Added Lindelof, “A movie like Inception, for example — highly successful, critically lauded, but how many people out there are saying, ‘When are we gonna get Inception 2?’ You could design another movie set in that world, but that’s really up to whether or not Christopher Nolan wants to do it. And in order for Christopher Nolan to get the opportunity to make Inception, he had to direct Batman first.” As it happens, Nolan’s next film, Interstellar, is an original project, but this past year several other widely respected and successful filmmakers like Spielberg, Lucas, and Steven Soderbergh have quite publicly lamented how hard it is for even them to make original stories that are not tied to preexisting material.
“It’s telling that aside from The Hunger Games or Twilight,” said the development exec, “if you think about where most of the [intellectual property] that people really talk about comes from, it’s all pretty much from at least 20 years ago. It’s all Marvel, DC, and remakes and sequels to things that have been around for a long time.”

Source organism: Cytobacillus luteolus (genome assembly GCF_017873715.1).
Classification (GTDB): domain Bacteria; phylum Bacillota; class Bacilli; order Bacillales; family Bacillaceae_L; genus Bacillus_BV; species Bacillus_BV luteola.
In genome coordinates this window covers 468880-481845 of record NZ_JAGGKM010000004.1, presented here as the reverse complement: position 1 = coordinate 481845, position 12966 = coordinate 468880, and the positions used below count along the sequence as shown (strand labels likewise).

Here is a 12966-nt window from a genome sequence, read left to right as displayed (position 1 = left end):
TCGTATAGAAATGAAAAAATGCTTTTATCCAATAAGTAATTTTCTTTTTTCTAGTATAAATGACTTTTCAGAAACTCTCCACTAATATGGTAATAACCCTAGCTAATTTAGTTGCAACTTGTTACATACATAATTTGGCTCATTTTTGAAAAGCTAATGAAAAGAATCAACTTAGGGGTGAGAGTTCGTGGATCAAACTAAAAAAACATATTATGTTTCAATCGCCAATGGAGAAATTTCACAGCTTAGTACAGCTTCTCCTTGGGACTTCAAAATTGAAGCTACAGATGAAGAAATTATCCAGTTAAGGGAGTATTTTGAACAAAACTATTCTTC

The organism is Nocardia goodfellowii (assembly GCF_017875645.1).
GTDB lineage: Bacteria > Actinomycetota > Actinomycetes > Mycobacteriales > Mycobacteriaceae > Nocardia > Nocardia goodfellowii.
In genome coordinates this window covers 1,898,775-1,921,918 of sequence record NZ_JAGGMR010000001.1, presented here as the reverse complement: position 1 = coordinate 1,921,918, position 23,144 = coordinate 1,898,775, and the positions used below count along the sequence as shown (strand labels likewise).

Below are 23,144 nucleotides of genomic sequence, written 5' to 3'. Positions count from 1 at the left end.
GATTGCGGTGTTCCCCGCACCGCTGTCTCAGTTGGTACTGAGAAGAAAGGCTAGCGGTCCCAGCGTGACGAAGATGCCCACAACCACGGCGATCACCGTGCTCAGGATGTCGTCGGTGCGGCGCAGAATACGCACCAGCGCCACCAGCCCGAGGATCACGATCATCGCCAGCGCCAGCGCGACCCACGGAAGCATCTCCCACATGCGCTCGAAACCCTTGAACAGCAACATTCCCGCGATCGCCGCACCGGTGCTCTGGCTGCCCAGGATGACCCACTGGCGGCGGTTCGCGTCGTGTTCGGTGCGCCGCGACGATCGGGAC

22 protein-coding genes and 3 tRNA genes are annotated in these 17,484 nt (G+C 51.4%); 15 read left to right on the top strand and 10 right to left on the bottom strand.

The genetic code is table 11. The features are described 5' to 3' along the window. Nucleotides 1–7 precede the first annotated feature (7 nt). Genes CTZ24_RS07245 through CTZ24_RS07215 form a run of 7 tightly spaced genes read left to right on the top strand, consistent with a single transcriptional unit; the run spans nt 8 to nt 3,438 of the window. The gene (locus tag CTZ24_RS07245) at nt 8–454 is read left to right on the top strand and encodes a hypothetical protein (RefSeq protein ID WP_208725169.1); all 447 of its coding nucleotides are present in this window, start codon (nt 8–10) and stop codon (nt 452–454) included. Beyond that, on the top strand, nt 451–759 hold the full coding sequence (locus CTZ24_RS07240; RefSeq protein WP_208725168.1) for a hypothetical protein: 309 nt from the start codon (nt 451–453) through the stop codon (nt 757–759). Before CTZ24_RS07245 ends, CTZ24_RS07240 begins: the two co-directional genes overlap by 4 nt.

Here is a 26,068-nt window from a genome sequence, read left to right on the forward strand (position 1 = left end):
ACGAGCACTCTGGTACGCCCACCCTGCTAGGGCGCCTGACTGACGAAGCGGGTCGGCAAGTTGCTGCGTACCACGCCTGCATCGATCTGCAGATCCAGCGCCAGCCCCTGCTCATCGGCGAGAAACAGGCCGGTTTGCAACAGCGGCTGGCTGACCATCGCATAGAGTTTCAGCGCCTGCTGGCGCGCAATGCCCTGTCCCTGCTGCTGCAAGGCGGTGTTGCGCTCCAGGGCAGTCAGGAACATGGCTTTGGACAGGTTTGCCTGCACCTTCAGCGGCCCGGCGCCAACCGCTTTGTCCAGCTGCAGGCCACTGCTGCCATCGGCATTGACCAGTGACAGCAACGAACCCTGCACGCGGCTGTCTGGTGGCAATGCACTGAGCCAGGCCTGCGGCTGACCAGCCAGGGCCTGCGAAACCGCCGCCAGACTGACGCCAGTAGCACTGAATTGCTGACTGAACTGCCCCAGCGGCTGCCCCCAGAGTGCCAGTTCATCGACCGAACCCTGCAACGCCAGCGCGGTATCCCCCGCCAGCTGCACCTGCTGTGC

In advance of the release of Iron Man 3 last May, Robert Downey Jr. even gave an interview to GQ in which he waxed existential about staying in the superhero business for much longer. “How many genre movies can I do?” he said. “How many follow-ups to a successful follow-up are actually fun?” Virtually in the same breath, Downey also made clear he is far from ungrateful for the chance to play Tony Stark: “I probably haven’t even fully ingested how much I’ve enjoyed it, how much it’s meant.” But it is still a reminder of a looming flaw in Marvel’s heretofore-flawless mega-franchise machine.
“What happens when Robert Downey Jr. doesn’t want to play Tony Stark anymore?” asked Lindelof. “Do they recast? Do they put someone else in the suit, who is Tony Stark, so they can keep continuity with the other actors for as long as they want to do it? Do they do something along the lines of what Sony did with Spidey? — which is essentially reboot the Avengers with an entirely new cast, etc. etc. That’s gonna be the real rubber-meets-the-road moment, but I have every confidence that they’ll get through it just fine.”
If Marvel needs any inspiration of how to keep things interesting, perhaps they should heed Patton Oswalt’s viral pitch for the ultimate multiverse mega-movie.